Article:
Mindfulness has been in the media a lot recently as more research is completed that proves its benefits and efficacy. The theme of 2015’s Mental Health Awareness week is Mindfulness. What is mindfulness? Is something useful? I think it’s an essential skill, like reading, writing and using the internet. Here’s why:
Mindfulness isn’t something complicated and it is something all of us already do. I love the smell of coffee. I love the taste of strawberries. I enjoy the sense of accomplishment when I put the last full stop on something I have written. I love walking in the rain without an umbrella. I sing along to my favourite songs. And who doesn’t enjoy great sex.
All of these things have one thing in common. Focus. Attention. The moment I just before I take the first sip of a cup of well-brewed coffee and the smell of roasted coffee beans fills the air, I am not thinking about anything else. Typing that last dot (or saying “full stop” when using speech recognition software) is a deliberate action. It is a little ritual that I savour and enjoy. Nothing else intrudes in that moment.
This is mindfulness. Being in the moment, distraction free, focused on whatever you are doing and how your body is responding to your environment. Most of us see moments of mindfulness as a luxury. I can’t spend my life lost in sensory or intellectual pleasure and these little moments have limited value. I don’t get better at anything by smelling coffee. I don’t accomplish anything and these are not items I would be able to knock of a daily to-do list.
The skill then is applying mindfulness to other things in different ways. It is noticing how what we do affects us and being able to make better decisions because of that information. We live in a world filled with distractions and sometimes, the best thing we can do is to focus on whatever we are doing in the present and tune out external distractions. I think mindfulness can be used in two ways – narrowing our attention or widening it.
Narrowing our attention
Mindfulness is bringing your full attention to bear on one thing. It is as simple as enjoying eating a strawberry by focusing on all the sensory information your body is generating and how it makes you feel.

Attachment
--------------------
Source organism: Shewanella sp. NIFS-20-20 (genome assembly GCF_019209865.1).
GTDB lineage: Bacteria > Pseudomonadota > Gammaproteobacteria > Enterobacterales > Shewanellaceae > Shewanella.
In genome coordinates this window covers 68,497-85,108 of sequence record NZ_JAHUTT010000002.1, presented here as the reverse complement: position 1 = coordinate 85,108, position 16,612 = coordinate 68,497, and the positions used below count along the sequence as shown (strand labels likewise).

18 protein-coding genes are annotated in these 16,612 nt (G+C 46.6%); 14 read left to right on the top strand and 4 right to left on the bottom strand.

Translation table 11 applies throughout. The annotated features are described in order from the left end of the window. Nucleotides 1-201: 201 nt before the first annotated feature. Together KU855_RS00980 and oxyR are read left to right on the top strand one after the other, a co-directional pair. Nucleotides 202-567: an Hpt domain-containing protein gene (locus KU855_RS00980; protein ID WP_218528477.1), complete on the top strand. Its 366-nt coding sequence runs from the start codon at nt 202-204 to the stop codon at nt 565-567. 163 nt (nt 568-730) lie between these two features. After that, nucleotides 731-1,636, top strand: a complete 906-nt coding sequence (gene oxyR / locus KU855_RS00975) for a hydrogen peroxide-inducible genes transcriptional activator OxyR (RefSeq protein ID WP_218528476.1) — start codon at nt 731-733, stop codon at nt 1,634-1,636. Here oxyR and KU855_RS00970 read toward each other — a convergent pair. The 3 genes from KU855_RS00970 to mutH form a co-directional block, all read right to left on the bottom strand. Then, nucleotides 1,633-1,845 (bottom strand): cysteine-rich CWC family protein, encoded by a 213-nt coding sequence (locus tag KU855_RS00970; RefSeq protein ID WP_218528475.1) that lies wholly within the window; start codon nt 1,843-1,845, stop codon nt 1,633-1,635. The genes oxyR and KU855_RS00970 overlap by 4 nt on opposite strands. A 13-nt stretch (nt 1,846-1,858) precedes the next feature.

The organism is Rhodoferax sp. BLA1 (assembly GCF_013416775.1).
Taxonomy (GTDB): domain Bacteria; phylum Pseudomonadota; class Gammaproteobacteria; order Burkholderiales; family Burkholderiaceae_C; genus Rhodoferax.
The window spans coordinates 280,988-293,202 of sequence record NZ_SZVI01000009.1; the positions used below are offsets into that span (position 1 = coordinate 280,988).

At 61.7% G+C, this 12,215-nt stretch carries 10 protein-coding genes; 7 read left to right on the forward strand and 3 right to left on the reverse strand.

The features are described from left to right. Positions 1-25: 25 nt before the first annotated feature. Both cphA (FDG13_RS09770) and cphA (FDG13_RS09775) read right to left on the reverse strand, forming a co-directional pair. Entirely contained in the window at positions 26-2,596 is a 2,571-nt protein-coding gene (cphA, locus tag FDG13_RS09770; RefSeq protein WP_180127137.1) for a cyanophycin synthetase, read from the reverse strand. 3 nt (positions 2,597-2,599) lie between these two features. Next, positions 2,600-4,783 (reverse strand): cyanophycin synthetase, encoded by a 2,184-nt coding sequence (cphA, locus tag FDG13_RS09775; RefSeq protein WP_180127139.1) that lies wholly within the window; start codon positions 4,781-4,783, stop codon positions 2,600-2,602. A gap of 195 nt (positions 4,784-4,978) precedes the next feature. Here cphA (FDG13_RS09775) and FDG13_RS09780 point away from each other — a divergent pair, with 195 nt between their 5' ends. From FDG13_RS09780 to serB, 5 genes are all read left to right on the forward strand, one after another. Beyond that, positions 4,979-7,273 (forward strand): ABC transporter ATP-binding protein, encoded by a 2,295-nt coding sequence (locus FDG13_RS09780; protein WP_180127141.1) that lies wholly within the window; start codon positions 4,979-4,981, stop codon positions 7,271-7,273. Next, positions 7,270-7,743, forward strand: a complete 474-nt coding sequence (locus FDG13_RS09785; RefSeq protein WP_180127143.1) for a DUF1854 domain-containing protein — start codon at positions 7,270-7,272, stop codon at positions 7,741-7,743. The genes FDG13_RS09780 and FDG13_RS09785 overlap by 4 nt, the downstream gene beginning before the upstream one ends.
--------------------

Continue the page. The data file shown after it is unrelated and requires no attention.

It is also possible to bring that same level of focus to different tasks. Tasks that generate negative emotions, like fear, anxiety, sadness, hopelessness. I think mindfulness is about gaining some perspective. Living through an experience with your full attention on the process.
We naturally avoid unpleasant things or use distraction to get us through those moments we dislike, but remaining in the moment, noticing physical and emotional sensations as they occur provides vital information we can use to change the situation or if we cannot, to change our reaction to the situation.
I don’t think mindfulness ends at self observation. The real strength of a mindful approach to life is what is done with that information.
Widening our attention
There are many things that I do not notice. We look at screens, not at each other, we text whilst we watch TV or scroll through our Facebook feeds, we carry on multiple conversations at once and we do our best to multi-task, thinking it would make us more efficient.
Sometimes the best thing we can do is a little bit of nothing. I do this with my daughter every few hours. No matter where we are, we stop. We listen, we look and engage all of our senses.
We look all around us and we look at little details. We listen for all the sound we can hear and then listen to just one sound and exclude everything else. Sometimes we look at the world around us. Sometimes we look at each other’s faces. Sometimes we look at ourselves in a big mirror.
Sometimes we listen to birds. Sometimes we listen to traffic. Sometimes we listen to the sound of our breathing. We talk about what taste is in our mouths even if we aren’t eating anything. How the world smells with our mouths open and closed.
We think about how we feel, both physically and emotionally. Does it hurt anywhere? What kind of hurt? Are we warm? Are we cold? Are we comfortable? Are we happy? Do we feel wanted? Loved? Proud? Sad? Self-conscious? Judgmental?
It’s an excellent game to play with small children and with yourself. Sometimes it is useful to take a step back and observe as fully as possible how I am choosing to live my life and approach my daily tasks. Every time I do, I gain invaluable information that help me improve my life, my health and my happiness.
There are times to tune in and then there are times to tune out. The real skill is not learning how to tune in, but knowing when it’s beneficial and having the skill to do it on demand when you need to.
Mindfulness can be a useful strategy to improve productivity, reach personal goals, enrich relationships and manage health, both physical and mental health, better. Mindfulness is for everyone. It can take whatever form suits your personality and lifestyle.
If you want to read more about mindfulness Lifehacker has a great article here.